Industrial Waste.A Neuromance. SF/fantasy, again connected with the backdrop featured in Wild and Heavensend, and different again. This was the second novel I ever completed, so it's quite old now, but like Wild, it received a similar sort of praise in its 'rejection' from a top SF agent. Well-written, but a bit too Cyberpunk - at a time when Cyberpunk had had its day, or words to that effect.

Like all the samples on offer, it's not present for any of the old authonomy vote chasing, purely for your reading pleasure. And maybe a measure of frustration inherent in reading a sample and, all being well, getting to the end and wanting more. It's also worth noting that a number of the pitches/blurbs were done in a hurry for the sake of a quick upload, so those are by no means the polished article that you'd expect to see on a book cover, or even in a submission. For that - and any frustration! ;-) - I apologise in advance, but nevertheless if you do try a taster of any of these, I hope you enjoy. Comments are welcome here or on the site and I may upload further samples at some point or, as is more likely, eventually transfer samples to my own website.

Meanwhile, fingers crossed there'll be an announcement before too long about further commissioned work. I'd love to tell you now, but for the time being that's all hush hush, so I'd just have to content myself with placing a finger to my lips and going, "Shhhhh." Which wouldn't make for much of a blog post, I admit.

Wednesday, March 04, 2009

Beware Of The POD People

You know the POD people. They seem to be one thing and then they turn out to be another. Often they're out to steal your identity or your soul or some such.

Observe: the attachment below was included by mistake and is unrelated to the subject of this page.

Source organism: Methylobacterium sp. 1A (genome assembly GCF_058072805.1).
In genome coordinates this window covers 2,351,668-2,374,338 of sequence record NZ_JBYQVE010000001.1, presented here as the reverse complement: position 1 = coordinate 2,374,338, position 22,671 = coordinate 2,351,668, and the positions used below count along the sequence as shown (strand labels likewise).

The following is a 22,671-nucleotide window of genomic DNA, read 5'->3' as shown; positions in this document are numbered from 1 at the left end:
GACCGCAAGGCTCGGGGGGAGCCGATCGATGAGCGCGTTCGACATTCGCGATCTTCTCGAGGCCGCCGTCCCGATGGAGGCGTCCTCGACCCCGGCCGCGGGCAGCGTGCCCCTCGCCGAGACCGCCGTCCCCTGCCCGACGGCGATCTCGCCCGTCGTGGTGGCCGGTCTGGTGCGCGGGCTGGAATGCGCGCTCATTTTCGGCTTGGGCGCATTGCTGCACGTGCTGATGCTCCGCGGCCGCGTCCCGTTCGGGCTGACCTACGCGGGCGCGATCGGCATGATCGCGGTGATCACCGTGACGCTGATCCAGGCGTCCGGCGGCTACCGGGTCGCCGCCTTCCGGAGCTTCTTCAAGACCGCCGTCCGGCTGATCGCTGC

Take, for example, authonomy, Harper Collins' online community for authors. You'd be forgiven for thinking it was an alternative route towards publication, what with all the enticing slogans dotted around the site: "We're More Than A Community Of Book Lovers, We're on a mission to flush out the brightest, freshest new talent around." "Beat The Slush." "Can You Make It On Screen?" And, most deceiving of all, pasted right above the Editor's Desk chart, "Publishing Contract Anyone?"

Whereas the truth of the situation is much more like Invasion Of The Body Snatchers where, when you are spotted as a talent, they point at you and scream. Proclaiming you an outsider and making sure you stay that way.

As the only author to date to have two separate books reach the Top 5, within the space of two months, I hope I might be forgiven for thinking my books had something special going for them. The first, Evil UnLtd (TM) was declared by Harper Collins themselves to be excellent but, as a science fiction comedy, sadly lacking a viable market. (Hello?) The second, Kip Doodle (TM), was a fantasy adventure for kids.

Many agents described it in positive terms, using words like "colourful", "imaginative" and "well-written". The only publisher to see it so far, Harper Collins, didn't believe young readers would find its central hook sufficiently fascinating. Kids - and adults - who have read it thus far have loved it. Some of the people in this loop appear to be a little out of touch.